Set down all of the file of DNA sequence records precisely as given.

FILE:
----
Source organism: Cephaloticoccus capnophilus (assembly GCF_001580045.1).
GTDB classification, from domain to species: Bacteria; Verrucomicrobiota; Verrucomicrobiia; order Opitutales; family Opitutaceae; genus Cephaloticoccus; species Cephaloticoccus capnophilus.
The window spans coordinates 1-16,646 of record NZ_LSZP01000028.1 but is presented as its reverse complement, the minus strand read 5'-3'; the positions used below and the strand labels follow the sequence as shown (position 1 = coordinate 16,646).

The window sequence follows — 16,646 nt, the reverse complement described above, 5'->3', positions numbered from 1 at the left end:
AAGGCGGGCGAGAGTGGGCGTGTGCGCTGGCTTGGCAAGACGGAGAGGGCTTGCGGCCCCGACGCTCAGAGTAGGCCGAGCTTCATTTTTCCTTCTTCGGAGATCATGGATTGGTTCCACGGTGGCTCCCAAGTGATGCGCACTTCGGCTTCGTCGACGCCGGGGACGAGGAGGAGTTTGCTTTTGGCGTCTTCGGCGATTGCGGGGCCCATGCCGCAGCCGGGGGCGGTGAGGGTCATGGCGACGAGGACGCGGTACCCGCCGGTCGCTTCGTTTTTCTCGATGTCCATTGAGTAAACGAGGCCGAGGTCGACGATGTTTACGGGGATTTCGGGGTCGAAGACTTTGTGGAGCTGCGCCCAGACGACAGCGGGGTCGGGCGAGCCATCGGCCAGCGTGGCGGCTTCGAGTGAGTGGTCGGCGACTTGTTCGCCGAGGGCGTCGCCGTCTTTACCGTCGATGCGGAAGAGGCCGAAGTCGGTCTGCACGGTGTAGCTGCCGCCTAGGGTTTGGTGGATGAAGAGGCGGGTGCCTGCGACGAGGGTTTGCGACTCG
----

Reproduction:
Source organism: Cephaloticoccus capnophilus (assembly GCF_001580045.1).
GTDB classification, from domain to species: Bacteria; Verrucomicrobiota; Verrucomicrobiia; order Opitutales; family Opitutaceae; genus Cephaloticoccus; species Cephaloticoccus capnophilus.
The window spans coordinates 1-16,646 of record NZ_LSZP01000028.1 but is presented as its reverse complement, the minus strand read 5'-3'; the positions used below and the strand labels follow the sequence as shown (position 1 = coordinate 16,646).

The window sequence follows — 16,646 nt, the reverse complement described above, 5'->3', positions numbered from 1 at the left end:
AAGGCGGGCGAGAGTGGGCGTGTGCGCTGGCTTGGCAAGACGGAGAGGGCTTGCGGCCCCGACGCTCAGAGTAGGCCGAGCTTCATTTTTCCTTCTTCGGAGATCATGGATTGGTTCCACGGTGGCTCCCAAGTGATGCGCACTTCGGCTTCGTCGACGCCGGGGACGAGGAGGAGTTTGCTTTTGGCGTCTTCGGCGATTGCGGGGCCCATGCCGCAGCCGGGGGCGGTGAGGGTCATGGCGACGAGGACGCGGTACCCGCCGGTCGCTTCGTTTTTCTCGATGTCCATTGAGTAAACGAGGCCGAGGTCGACGATGTTTACGGGGATTTCGGGGTCGAAGACTTTGTGGAGCTGCGCCCAGACGACAGCGGGGTCGGGCGAGCCATCGGCCAGCGTGGCGGCTTCGAGTGAGTGGTCGGCGACTTGTTCGCCGAGGGCGTCGCCGTCTTTACCGTCGATGCGGAAGAGGCCGAAGTCGGTCTGCACGGTGTAGCTGCCGCCTAGGGTTTGGTGGATGAAGAGGCGGGTGCCTGCGACGAGGGTTTGCGACTCG